Mississippi Mental Health Lawsuit Poses Concerns for Civil Rights

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As a mental-health lawsuit claiming a violation of the civil rights of mentally ill Mississippians moves forward, Joy Hogge has in mind "a young person" who never received the support they needed.

The services available in the state relied too heavily on traditional therapy and not enough on ensuring the person would learn to manage their illness and perform day-to-day functions, like going to school or working a job. The person descended into homelessness, which only compounded their mental health struggles. Today, they sit in jail facing what Hogge calls "really significant charges" and the possibility of a long prison sentence.

"If they had the right services in the beginning of this, they wouldn't have ended up in this situation," she told the Jackson Free Press on Wednesday morning. Hogge, who is the director of Families As Allies, did not identify the person by name or gender.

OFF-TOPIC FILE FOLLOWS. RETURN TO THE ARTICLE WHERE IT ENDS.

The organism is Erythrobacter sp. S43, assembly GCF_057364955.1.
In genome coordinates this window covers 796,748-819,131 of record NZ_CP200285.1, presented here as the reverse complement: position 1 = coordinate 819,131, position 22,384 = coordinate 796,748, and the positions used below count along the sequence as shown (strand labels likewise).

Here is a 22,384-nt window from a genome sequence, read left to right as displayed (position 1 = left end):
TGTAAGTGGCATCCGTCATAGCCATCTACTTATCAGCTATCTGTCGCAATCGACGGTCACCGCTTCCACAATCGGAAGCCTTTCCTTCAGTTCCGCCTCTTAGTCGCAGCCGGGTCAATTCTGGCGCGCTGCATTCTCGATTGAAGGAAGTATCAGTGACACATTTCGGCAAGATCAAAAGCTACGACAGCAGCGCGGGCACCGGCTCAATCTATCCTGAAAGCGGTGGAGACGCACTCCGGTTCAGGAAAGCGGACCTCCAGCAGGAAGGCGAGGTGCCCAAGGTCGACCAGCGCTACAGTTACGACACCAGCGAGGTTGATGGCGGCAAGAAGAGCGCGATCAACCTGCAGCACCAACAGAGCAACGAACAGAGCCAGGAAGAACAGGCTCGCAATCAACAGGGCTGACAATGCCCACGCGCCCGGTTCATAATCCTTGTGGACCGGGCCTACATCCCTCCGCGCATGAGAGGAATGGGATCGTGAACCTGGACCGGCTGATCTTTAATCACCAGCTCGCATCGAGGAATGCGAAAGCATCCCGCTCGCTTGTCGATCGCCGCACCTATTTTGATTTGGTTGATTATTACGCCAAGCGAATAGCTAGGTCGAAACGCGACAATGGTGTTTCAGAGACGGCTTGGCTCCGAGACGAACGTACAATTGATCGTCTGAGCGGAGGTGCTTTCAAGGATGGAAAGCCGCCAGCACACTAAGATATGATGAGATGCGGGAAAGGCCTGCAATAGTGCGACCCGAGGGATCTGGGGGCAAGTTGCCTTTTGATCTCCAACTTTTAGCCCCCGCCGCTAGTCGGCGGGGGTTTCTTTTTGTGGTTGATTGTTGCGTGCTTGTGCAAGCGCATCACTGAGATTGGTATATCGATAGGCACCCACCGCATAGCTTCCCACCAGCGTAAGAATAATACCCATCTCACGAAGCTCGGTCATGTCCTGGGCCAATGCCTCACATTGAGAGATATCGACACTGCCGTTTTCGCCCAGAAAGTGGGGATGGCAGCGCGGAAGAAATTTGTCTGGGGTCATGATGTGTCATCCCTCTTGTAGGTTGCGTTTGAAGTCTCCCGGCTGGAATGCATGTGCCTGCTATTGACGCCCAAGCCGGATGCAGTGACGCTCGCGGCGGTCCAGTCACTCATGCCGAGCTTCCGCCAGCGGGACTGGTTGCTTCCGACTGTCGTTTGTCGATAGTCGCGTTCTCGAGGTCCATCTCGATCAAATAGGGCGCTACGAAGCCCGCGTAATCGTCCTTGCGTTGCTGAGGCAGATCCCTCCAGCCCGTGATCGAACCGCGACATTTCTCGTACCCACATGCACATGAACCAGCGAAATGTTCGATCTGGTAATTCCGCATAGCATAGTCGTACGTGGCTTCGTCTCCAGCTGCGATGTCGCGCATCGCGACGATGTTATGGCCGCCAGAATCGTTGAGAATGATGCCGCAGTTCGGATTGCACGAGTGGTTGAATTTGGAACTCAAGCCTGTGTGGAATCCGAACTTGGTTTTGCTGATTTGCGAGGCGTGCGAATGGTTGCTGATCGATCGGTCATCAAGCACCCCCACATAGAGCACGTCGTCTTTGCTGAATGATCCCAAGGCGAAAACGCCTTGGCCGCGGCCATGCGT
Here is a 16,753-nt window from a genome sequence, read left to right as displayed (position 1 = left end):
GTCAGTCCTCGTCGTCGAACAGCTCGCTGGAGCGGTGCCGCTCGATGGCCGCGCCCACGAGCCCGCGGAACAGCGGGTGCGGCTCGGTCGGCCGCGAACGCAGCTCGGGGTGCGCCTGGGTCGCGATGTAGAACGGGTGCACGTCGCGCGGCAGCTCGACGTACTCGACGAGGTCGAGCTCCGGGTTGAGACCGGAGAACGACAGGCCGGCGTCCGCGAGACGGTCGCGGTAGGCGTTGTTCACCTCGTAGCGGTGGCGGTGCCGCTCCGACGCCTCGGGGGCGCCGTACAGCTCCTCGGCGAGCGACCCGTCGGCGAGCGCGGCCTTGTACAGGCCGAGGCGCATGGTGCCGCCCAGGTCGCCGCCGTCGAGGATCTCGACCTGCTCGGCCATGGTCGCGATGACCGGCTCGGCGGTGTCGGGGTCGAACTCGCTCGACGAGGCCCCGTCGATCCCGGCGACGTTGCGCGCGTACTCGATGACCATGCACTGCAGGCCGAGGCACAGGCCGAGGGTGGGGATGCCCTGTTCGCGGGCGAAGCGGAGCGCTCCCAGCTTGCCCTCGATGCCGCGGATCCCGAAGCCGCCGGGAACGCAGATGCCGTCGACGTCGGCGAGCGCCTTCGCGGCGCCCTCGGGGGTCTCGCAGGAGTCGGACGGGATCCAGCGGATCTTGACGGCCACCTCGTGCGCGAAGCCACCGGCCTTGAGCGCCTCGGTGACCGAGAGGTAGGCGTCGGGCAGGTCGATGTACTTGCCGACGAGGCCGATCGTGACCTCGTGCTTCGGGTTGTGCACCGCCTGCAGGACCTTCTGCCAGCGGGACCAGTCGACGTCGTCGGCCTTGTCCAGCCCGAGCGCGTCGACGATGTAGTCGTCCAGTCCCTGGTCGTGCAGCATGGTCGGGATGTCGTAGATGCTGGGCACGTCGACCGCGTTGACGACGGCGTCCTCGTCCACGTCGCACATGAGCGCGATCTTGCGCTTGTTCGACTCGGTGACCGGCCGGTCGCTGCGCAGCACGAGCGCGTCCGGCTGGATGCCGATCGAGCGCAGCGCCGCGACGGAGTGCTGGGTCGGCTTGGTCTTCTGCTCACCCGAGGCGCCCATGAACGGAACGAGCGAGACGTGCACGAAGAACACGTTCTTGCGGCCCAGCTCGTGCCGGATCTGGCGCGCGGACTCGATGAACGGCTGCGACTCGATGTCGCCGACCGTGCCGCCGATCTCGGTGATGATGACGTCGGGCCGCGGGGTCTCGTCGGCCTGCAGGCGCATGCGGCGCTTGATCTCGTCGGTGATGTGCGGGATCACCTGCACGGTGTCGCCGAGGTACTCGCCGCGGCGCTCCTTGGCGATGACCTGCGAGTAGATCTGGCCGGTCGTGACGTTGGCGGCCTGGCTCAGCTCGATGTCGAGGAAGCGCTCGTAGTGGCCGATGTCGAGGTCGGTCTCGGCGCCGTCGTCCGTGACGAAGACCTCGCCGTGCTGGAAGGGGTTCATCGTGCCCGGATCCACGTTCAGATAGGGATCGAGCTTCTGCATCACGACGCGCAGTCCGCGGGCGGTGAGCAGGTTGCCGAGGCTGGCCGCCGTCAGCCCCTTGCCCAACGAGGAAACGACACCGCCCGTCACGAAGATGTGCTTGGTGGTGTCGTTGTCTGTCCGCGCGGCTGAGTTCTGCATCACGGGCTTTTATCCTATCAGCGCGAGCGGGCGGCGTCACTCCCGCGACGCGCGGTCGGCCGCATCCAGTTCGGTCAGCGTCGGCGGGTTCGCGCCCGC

On Tuesday, the state went to court against the U.S. Department of Justice, which charges that Mississippi is in violation of a 1999 Supreme Court ruling, Olmstead v. L.C., which found that states must ensure the same kinds of protections for mentally ill people as for other disabled people under the Americans With Disabilities Act.

"So what that said is that mental-health services should be set up to help them do those things, like help them learn how to work and manage their mental illness at the same time," Hogge said. "And that also means if that's really happening, we shouldn't rely on state hospitals so much."

State Attorneys Call Federal Demands 'Unreasonable'

Although Families as Allies focuses on children's mental health and while the lawsuit is about how the State treats adults, Hogge said her organization supports the Justice Department's argument because "anything that helps adults is going to help kids, and we believe adults should get the

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